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Home Features Implementing indigenous policy can work, says Fred Chaney
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DEPARTMENTSDepartment of the Prime Minister and Cabinet
TAGS Indigenous, Andrew Forrest, Department of the Prime Minister and Cabinet, Fred Chaney
The solutions are known, but defensive box-ticking and ignoring past mistakes won’t fix the problems in implementation of indigenous policy, says the former Aboriginal affairs minister.
Australia has already learned how to fix many of the problems that bedevil bureaucratic intervention in indigenous welfare, according to former minister for Aboriginal affairs Fred Chaney. The trouble is that we “seldom, if ever” act in accordance with that knowledge.
Chaney, a former deputy chairman of the Australian Native Title Tribunal, told The Mandarin that normal bureaucratic processes are unlikely to be effective at dealing with “wicked” problems like indigenous disadvantage “because the problems are multi-factoral, and usually the program only authorises acting within a very defined space.”
This, he says, “has been acknowledged and lots of attempts have been made to deal with that”, though they have been largely unsuccessful. He believes the Abbott government’s decision to bring Aboriginal programs into the Department of the Prime Minister and Cabinet is well-intentioned and a move in the right direction, provided it can be pulled off.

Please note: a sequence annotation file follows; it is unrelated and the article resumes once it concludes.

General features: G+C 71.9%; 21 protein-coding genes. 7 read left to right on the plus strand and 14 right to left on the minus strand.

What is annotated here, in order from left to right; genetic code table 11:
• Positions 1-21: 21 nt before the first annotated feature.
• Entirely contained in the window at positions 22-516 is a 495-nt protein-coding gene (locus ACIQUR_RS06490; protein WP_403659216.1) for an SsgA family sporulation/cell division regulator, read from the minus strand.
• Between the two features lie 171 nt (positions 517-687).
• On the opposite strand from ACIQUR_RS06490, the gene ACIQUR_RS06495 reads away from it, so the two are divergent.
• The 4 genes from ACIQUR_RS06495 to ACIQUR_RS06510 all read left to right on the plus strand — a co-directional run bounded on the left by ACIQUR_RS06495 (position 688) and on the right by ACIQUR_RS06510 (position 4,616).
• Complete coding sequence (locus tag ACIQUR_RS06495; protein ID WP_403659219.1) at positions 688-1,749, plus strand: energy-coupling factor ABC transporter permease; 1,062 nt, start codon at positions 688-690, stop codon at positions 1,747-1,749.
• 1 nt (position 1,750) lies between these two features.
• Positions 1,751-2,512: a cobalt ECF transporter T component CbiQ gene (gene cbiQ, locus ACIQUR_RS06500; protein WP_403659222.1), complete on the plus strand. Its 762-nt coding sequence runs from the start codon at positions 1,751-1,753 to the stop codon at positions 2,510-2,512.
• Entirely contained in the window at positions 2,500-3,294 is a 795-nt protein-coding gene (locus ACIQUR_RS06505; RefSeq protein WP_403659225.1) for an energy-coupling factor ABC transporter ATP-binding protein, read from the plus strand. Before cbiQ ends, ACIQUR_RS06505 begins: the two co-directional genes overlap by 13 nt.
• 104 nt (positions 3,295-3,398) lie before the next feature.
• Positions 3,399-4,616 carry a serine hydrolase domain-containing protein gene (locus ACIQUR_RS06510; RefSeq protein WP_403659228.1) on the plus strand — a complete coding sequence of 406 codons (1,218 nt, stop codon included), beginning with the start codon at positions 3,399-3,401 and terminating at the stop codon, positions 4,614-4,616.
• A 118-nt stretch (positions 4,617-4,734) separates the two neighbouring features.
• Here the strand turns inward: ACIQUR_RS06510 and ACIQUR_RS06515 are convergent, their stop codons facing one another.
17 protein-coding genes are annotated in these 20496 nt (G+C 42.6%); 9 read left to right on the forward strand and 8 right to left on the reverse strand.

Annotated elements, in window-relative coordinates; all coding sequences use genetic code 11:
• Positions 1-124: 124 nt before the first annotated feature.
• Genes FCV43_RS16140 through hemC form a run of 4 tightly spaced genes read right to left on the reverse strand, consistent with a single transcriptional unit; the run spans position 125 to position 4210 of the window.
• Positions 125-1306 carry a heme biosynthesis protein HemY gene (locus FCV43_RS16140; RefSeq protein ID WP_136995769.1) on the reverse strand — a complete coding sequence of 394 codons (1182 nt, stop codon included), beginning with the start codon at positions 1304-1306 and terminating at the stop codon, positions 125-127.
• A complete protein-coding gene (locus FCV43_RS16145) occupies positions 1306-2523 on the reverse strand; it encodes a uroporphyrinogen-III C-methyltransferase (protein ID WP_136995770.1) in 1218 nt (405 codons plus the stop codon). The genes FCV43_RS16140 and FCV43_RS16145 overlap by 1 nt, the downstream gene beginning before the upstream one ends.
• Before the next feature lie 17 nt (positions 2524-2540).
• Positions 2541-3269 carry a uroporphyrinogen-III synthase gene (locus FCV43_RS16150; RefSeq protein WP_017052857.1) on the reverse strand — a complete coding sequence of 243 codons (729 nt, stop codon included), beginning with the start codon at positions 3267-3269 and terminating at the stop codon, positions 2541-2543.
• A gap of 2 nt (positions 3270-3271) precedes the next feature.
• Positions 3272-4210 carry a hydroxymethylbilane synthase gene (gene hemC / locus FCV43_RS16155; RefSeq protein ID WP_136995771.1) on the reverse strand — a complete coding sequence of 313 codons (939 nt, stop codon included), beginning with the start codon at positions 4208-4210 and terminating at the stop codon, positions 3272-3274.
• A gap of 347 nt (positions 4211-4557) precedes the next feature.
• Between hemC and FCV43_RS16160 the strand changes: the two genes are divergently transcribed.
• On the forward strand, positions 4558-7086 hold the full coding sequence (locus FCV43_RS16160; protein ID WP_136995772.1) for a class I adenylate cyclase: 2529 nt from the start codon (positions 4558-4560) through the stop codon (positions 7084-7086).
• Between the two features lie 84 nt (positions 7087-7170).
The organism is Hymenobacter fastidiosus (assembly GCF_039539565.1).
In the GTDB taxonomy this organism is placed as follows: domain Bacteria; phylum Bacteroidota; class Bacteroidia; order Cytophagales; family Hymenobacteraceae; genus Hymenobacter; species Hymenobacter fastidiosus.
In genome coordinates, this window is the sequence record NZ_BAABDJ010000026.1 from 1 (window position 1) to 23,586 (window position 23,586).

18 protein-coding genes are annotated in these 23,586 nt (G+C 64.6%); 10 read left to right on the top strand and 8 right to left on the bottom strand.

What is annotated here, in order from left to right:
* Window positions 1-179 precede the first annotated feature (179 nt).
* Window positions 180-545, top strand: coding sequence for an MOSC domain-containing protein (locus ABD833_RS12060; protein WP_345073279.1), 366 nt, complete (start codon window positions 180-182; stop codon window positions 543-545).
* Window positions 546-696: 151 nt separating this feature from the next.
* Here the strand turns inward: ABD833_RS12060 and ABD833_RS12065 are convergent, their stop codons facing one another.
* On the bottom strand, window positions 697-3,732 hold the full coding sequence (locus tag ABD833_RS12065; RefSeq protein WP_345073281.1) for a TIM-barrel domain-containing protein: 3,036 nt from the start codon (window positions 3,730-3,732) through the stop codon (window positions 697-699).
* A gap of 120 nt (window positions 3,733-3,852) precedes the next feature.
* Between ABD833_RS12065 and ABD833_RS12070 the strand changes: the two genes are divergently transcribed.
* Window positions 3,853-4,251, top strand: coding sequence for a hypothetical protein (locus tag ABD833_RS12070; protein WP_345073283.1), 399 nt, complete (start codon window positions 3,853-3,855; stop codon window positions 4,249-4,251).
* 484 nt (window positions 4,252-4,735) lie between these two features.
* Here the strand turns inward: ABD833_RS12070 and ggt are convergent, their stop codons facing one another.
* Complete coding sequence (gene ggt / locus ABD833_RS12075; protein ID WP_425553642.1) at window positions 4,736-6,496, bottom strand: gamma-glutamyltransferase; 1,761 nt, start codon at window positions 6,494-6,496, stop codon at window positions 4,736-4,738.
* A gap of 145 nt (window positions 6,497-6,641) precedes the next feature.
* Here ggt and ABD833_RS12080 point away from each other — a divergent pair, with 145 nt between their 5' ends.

“In the same way the notion that administration should be regionalised is a move in the right direction, so the Commonwealth has set itself an extremely ambitious target of major structural reorganisation of programs and major structural reorganisation of the bureaucracy, on what is a reasonably tight timeframe,” he said.
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The Mandarin is where Australia's public sector leaders discuss their work and the issues faced within modern bureaucracy. Join today to discover the latest in public administration thinking and news from our dedicated reporters, current and former agency heads and senior executives.
David Donaldson is a journalist at The Mandarin based in Melbourne. He's previously written for The Guardian and Crikey and holds a masters in international relations.
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